2. Description of the Prior Art Prior'art techniques for providing a high resolution forward looking radar include systems operating with wing mounted phase scanned array antennas. A wing mounted phase scanned array of the conventional type having a single lobe for transmitting and receiving requires a large number of radiating elements fed by waveguides each with an associated phase shifter and spaced at about one-half of a wavelength of the radar signal. Such electronic scanned wing-tip to wing-tip arrays would provide a substantial performance improvement but have not been implemented, primarily because of economic and installation difficulties'in an operational aircraft including the problem of system complexity such as the microwave plumbing required for passing high power microwave signals through the wing and of very large numbers of antenna elements and phase shifters required for scanning with a single beam. It would be a substantial improvement in the art if a high resolution radar system were capable of operating either as a coherent or noncoherent system, and in which the spacing of the electronic array elements was not limited by the wavelength of the radar signal. Further, it would be a substantial advantage to the radar art if an array were provided that could be easily installed'in an aircraftwing while requiring a relatively small number of phase shifters and in which the system operated without complex data processing.

SUMMARY OF THE INVENTION Briefly the bistatic radar system in one arrangement in accordance with this invention provides a highly simplified receive antenna because the antenna radiating elements are separated by a fraction of the transmit antenna diameter rather than a fraction of the radar signal wavelength and because a separate transmit antenna is utilized. The transmit antenna which may be either electronic or a mechanical scan antenna is under control of a scan controller which also provides directional synchronization to the receive antenna which may be either a phase scan or frequency scan array. The receive antenna which is a thinned array has a spacing of antenna elements selected to provide a minimum of elements with the resultant multilobe pattern. For improved system operation the spacing of the receive antenna elements and the spacing of the transmit antenna elements or diameter of a solid antenna are selected so that suppressed receive grating lobes are placed at alternate nulls of the transmitted pattern to substantially suppress the unused receive mainlobes. Because of the small number of receiving elements, a separate radar receiver module may be provided for some installations at each radar element, with each receiving element feeding a low noise mixer where the received signal is heterodyned by a phase shifted local oscillator signal. The IF (intermediate frequency) outputs of each subarray of the receive antenna are coherently summed and combined with other summed array outputs. The single output signal is post IF amplified and detected to form the total receiver output signal. By corporately combining the received energy at IF frequencies rather than at RF (radio frequency) the system has minimum signal losses and can employ coaxial cable rather than waveguide. This use of coaxial cable is highly desirable for mounting where space is limited such as in an aircraft wing. In some arrangements in accordance with the invention time delays may be provided prior to combining the subarrays to overcome the time delay effect of phase scanned antennas. In other arrangements in accordance with the invention the pulse-to-pulse position agility of the electronically scanned transmit and receive patterns are utilized to eliminate the problem of receiving second-go-around return energy. Other systems of the invention include interchanging the transmit and receive antennas so that the transmit antenna is a thinned array and include utilizing separate thinned arrays for both transmit and receive. Other features utilizing the thinned array concept are specified and claimed in Ser. No. 225,804 by Frederick C. Williams filed concurrently herewith. 1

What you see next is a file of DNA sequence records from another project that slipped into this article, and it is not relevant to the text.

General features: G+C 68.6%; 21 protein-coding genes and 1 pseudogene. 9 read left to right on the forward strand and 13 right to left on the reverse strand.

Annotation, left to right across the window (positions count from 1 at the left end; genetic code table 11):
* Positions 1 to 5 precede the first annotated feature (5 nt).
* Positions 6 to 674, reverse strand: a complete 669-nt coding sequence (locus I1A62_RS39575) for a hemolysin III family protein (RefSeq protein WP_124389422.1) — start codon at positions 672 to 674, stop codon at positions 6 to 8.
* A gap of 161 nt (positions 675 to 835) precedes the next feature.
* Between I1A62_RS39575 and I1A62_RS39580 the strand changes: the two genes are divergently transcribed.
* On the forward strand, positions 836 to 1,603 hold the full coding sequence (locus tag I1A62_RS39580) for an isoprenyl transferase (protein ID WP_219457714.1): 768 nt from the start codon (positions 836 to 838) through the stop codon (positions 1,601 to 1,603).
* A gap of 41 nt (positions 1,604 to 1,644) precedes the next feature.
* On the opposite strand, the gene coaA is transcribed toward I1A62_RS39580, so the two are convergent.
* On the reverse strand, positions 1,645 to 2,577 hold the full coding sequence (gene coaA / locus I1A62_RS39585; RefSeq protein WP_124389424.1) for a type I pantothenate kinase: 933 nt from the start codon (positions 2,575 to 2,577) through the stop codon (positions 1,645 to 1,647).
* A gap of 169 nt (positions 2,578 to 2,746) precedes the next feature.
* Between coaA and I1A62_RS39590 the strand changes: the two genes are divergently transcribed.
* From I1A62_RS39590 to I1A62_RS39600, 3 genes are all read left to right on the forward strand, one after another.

It is therefore an object of this invention to provide a greatly simplified high azimuth resolution radar systern.

It is another object of this invention to provide an improved radar system utilizing a receive antenna having a minimum of array elements and being easily wing mounted on an aircraft.

It is a further object of this invention to provide an air-to-ground radar system capable of being incorporated into existing radar systems.

It is a further object of this invention to provide a bistatic radar system operable with either coherent or non-coherent radar to provide high resolution of objects in the azimuth dimension.

It is still another object of this invention to provide a bistatic radar system utilizing a separate receiver for each array element and which may be wing mounted on an aircraft without waveguides in the wing.

It is another object of this invention to provide a high resolution forward looking radar that is either coherent or noncoherent and that operates without data processing.

BRIEF DESCRIPTION OF THE DRAWINGS These and other objects, features and advantages of the invention itself will become apparent to those skilled in the art in the light of the following detailed description, taken in consideration with the accompanying drawings wherein like reference numerals indicate like or corresponding parts throughout the several parts wherein: